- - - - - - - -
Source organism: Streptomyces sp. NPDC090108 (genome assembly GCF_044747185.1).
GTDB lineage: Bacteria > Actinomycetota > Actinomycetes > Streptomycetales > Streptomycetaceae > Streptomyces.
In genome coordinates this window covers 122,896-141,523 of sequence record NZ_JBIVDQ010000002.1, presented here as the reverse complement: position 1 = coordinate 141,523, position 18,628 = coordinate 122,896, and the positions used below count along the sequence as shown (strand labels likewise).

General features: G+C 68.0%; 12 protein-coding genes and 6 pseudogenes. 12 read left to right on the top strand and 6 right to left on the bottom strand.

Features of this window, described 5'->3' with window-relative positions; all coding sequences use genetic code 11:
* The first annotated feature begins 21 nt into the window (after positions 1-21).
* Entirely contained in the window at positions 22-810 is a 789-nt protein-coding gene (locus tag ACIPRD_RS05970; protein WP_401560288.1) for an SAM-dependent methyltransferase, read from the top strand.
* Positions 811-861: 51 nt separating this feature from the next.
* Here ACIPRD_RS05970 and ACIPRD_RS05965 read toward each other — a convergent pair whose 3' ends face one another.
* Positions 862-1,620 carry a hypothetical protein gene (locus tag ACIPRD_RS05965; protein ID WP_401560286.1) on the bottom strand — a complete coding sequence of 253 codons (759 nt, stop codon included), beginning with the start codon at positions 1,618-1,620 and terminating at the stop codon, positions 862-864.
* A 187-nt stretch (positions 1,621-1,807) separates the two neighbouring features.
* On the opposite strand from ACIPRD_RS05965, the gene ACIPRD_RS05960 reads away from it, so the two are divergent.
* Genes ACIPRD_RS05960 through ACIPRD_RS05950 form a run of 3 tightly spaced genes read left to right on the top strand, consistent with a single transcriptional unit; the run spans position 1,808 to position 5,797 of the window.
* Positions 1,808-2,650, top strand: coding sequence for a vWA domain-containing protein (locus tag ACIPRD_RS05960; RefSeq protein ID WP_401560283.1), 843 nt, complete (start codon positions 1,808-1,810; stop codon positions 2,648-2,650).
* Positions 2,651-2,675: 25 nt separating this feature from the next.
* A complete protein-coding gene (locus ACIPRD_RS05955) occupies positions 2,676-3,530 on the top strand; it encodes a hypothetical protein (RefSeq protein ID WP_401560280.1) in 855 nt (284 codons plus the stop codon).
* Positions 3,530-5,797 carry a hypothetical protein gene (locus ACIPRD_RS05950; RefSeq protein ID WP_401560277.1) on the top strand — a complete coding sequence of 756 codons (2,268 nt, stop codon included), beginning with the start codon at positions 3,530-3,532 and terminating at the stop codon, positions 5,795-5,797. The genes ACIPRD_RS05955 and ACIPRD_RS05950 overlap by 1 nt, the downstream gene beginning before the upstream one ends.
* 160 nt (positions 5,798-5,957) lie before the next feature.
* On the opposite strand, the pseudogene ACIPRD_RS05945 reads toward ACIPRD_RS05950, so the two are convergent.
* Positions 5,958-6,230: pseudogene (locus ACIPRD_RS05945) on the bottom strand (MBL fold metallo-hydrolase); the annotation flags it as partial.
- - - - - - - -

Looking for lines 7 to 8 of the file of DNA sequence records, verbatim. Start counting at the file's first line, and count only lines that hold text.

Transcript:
* Entirely contained in the window at positions 22-810 is a 789-nt protein-coding gene (locus tag ACIPRD_RS05970; protein WP_401560288.1) for an SAM-dependent methyltransferase, read from the top strand.
* Positions 811-861: 51 nt separating this feature from the next.